Lending and the Cannabis Industry
Lending and the Cannabis Industry
Roughly 70% of legal cannabis businesses cite lack of banking as their biggest concern according to Whitney Economics, a leading economic consulting firm in the cannabis banking industry. This contradicts what some vendors in the cannabis banking industry claim which is that every cannabis company that wants a financial institution has one. The disparity is that there is a huge difference between having some access to move and secure money and having access to traditional banking services.
One of the factors contributing to diminished profitability in the cannabis industry is the lack of affordable and stable banking options. As a career bank CEO, I know how valuable a good and open relationship can be for a traditional business with a bank. Those businesses that worked with good and responsive banking representatives in securing PPP loans would certainly attest to that. Of course, the cannabis industry was not eligible for the PPP or any other SBA lending or assistance program. In fact, there are a lot of traditional financial services that help businesses manage liquidity and maximize profitability from which cannabis businesses are excluded (This will be even more evident as interest rates rise).
One of the biggest inhibitors to cannabis businesses operating with the same profit margins as traditional commercial customers is the lack of affordable debt available to the industry. Commercial businesses use debt to finance premises, equipment, inventory, and cash flow. There is some debt available to the industry, but most of it would hardly be called affordable-think 12 to 15% to finance a commercial building. The good news for the industry is that there are small number of financial institutions (banks and credit unions) that are beginning to offer debt to their cannabis companies.
HDCS recently wrote a wholesale cannabis lending policy for a bank in the mid-west which received a non-objection from the bank’s prudential federal regulator. The policy includes an adaptation for the allowance for doubtful accounts, risk rating methodology, oversight and other specific credit policy and administration adjustments specifically for the cannabis industry. While regulated financial institution lending needs to be focused on collateral that is non-plant related (i.e., commercial real estate and equipment), adding that leverage at affordable terms is a tremendous benefit to their cannabis customers while providing a significant boost to the institution’s traditional net interest margin (the difference between the rate it pays its customers for their deposits and what it charges customers on their debt). Furthermore, HDCS is actively working on providing financing alternatives on plant-based collateral (AR/Inventory) outside of the institution.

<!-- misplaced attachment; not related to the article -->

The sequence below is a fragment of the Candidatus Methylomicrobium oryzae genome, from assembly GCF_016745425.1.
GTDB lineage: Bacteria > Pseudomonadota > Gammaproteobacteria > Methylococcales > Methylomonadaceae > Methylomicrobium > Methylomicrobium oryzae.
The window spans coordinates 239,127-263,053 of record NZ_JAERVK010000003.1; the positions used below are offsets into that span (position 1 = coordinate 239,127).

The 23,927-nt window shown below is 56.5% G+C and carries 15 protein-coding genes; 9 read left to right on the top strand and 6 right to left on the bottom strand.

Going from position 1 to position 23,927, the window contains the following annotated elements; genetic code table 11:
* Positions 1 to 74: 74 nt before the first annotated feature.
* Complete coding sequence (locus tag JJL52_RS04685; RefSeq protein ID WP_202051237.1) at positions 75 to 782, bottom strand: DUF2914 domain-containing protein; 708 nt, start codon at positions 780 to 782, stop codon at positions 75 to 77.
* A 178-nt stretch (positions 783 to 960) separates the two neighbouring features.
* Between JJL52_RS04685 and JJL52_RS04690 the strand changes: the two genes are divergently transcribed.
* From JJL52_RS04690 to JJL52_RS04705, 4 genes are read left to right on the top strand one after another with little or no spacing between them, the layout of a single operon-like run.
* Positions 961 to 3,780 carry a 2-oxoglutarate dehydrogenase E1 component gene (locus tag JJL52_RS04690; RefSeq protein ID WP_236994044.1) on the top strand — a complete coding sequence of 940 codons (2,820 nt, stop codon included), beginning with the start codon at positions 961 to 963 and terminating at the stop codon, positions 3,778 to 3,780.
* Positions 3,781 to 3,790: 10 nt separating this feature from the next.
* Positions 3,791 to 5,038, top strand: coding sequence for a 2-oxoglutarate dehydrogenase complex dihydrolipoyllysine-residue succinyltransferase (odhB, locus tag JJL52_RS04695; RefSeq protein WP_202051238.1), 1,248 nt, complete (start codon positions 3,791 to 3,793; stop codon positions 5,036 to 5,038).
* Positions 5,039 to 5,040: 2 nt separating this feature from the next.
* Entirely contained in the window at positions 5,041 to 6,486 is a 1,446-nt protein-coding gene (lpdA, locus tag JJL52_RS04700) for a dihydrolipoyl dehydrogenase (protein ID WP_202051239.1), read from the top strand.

Finally, there are a whole host of other financial services that are not readily available or affordable to the industry. Insurance, investments, consumer products, payroll, escrow, and title are all inconsistently provided and at a significant variance of costs and terms. As the financial institution has a robust program for vetting and monitoring their cannabis banking customers (assuming they have a sustainable program that will endure future regulatory scrutiny), they can serve as a conduit for additional financial services without those ancillary services having to build their own comprehensive programs.
To learn more about the HDCS comprehensive cannabis banking and lending solution, visit our website at https://hdcompliance.com/.
Founder & CEO | HDCS, Inc.
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